Coming from “Prioritizing volunteer contributions in free software development”, the Wikimedia Foundation allowed me to spend time on research about code review (CR) earlier in 2016. The theses and bullet points below incorporate random literature and comments from numerous people.
While the results might also be interesting for other free and open source software projects, they might not apply to your project for various reasons.
In Wikimedia we would like to review and merge better code faster. Especially patches submitted by volunteers. Code Review should be a tool and not an obstacle.
Benefits of Code Review are knowledge transfer, increased team awareness, and finding alternative solutions. Good debates help to get to a higher standard of coding and drives quality.[A1]
I see three dimensions of potential influential factors and potential actions (that often cannot be cleanly separated):
- 3 aspects: social, technical, organizational.
- 2 roles: contributor, reviewer.
- 3 factors: Patch-Acceptance/Positivity-Likeliness, Patch-Time-to-review/merge, Contributor onboarding (not covered here).
In general, “among the factors we studied, non-technical (organizational and personal) ones are betters predictors” (means: possible factors that might affect the outcome and interval of the code review process) “compared to traditional metrics such as patch size or component, and bug priority.”[S1]
Note that Wikimedia plans to migrate its code review infrastructure from Gerrit to Phabricator Differential at some point.
Unstructured review approach
An unstructured review approach potentially demotivates first patch contributors, but fast and structured feedback is crucial for keeping them engaged.
Set up and document a multi-phase, structured patch review process for reviewers: Three steps proposed by Sarah Sharp for maintainers / reviewers[A2], quoting:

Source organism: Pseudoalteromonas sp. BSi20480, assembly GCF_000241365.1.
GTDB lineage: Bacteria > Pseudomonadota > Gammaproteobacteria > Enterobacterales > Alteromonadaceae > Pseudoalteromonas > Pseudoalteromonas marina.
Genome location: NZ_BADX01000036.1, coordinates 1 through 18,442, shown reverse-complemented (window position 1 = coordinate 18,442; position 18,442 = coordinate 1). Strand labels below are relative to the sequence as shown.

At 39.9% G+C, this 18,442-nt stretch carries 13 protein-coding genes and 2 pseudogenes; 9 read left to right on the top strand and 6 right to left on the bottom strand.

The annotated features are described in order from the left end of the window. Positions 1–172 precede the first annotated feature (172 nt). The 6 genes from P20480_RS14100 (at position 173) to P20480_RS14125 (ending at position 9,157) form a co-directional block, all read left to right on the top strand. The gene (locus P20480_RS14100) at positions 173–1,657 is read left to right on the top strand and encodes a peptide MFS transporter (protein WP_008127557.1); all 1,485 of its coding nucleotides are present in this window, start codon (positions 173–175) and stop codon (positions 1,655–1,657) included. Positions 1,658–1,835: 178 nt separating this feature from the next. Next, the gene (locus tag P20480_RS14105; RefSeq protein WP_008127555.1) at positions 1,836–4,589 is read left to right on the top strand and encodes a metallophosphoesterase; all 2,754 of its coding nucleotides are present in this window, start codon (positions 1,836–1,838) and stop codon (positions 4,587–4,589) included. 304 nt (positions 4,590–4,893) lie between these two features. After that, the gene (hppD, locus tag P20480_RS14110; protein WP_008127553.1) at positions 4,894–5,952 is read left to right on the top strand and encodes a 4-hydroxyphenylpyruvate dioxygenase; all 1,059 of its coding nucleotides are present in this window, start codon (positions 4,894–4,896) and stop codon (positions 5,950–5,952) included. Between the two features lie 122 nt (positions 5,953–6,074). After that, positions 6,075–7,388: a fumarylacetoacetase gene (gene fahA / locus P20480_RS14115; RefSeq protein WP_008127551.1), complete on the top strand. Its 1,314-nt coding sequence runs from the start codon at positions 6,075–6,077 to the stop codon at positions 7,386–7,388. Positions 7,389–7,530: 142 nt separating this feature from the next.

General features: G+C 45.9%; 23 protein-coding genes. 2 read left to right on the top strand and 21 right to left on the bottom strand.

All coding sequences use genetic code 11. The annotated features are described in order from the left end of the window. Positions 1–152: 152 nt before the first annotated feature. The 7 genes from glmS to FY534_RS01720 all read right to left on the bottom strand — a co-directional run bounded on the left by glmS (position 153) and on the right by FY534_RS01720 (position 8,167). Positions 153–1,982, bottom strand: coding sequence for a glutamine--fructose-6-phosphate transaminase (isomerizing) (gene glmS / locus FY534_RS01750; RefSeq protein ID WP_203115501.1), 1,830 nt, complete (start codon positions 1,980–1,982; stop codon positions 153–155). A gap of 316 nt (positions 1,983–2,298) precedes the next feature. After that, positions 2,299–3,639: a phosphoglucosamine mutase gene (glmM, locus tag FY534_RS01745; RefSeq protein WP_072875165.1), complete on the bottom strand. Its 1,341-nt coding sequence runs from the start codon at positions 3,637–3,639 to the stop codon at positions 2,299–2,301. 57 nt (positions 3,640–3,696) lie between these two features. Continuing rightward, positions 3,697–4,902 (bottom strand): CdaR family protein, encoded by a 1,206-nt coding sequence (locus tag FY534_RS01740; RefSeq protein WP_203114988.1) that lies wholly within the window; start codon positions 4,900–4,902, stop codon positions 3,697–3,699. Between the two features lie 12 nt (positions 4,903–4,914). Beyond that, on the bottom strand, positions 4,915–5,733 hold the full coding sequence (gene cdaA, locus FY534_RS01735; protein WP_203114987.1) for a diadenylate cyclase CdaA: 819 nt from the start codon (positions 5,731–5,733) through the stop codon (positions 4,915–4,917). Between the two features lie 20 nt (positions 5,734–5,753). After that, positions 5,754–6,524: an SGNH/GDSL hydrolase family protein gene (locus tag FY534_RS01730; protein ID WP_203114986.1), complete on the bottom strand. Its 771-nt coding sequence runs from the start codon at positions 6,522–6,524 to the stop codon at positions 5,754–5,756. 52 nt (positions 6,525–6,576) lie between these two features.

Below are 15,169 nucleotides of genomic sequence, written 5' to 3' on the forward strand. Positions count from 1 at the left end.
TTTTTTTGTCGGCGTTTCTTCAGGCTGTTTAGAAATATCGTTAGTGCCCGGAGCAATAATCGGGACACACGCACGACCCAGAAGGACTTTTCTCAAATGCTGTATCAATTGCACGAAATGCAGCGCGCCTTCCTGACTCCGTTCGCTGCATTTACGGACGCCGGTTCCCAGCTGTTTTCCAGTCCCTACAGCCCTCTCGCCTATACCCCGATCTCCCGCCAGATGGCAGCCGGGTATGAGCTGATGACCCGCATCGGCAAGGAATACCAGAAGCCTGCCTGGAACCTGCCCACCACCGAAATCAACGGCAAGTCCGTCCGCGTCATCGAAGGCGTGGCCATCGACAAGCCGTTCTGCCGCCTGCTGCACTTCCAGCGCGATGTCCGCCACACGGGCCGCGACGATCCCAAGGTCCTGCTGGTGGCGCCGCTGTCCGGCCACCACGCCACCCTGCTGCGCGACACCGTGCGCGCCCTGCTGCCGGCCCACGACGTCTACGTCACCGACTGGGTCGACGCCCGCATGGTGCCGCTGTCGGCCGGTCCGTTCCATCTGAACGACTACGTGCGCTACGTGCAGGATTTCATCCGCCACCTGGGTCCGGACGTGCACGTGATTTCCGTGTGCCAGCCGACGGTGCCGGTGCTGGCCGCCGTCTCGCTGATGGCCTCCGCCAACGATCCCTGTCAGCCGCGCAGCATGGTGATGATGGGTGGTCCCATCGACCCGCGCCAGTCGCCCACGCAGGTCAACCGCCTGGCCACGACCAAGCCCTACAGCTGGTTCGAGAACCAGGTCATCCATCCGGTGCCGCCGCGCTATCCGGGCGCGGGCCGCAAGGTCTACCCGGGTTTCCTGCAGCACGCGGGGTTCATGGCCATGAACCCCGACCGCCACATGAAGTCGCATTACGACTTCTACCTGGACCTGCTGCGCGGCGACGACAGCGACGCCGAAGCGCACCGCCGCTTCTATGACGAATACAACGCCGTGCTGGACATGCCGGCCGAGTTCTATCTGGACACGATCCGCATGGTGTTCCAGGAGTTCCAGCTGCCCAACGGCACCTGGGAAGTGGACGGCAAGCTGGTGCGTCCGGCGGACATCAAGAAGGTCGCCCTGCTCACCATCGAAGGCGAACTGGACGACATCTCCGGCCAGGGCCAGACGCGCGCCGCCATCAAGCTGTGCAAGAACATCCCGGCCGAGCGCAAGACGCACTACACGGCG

- Fast feedback whether it is wanted: Is the idea behind the contribution sound? / Do we want this? Yes, no. If the contribution isn’t useful or it’s a bad idea, it isn’t worth reviewing further. Or “Thanks for this contribution! I like the concept of this patch, but I don’t have time to thoroughly review it right now. Ping me if I haven’t reviewed it in a week.” The absolute worst thing you can do during phase one is be completely silent.[A2]
- Architecture: Is the contribution architected correctly? Squash the nit-picky, perfectionist part of yourself that wants to comment on every single grammar mistake or code style issue. Instead, only include a sentence or two with a pointer to coding style documentation, or any tools they will need to run their contribution through.[A2]
- Polishing: Is the contribution polished? Get to comment on the meta (non-code) parts of the contribution. Correct any spelling or grammar mistakes, suggest clearer wording for comments, and ask for any updated documentation for the code[A2]
Lack of enough skillful, available, confident reviewers and mergers
Not enough skillful or available reviewers and potential lack of confident reviewers[W1]? Not enough reviewers with rights to actually merge into the codebase?
- Capacity building: Discuss consider handing out code review rights to more (trusted) volunteers by recognizing active users who mark patches as good-to-go or needs-improvement (based on statistics)? Encourage them to become habitual and trusted reviewers; actively nominate to become maintainers[W2]? Potentially recognize people not executing their code review rights anymore. Again this requires statistics (to identify very active reviewers) and stakeholders (to decide on nominations).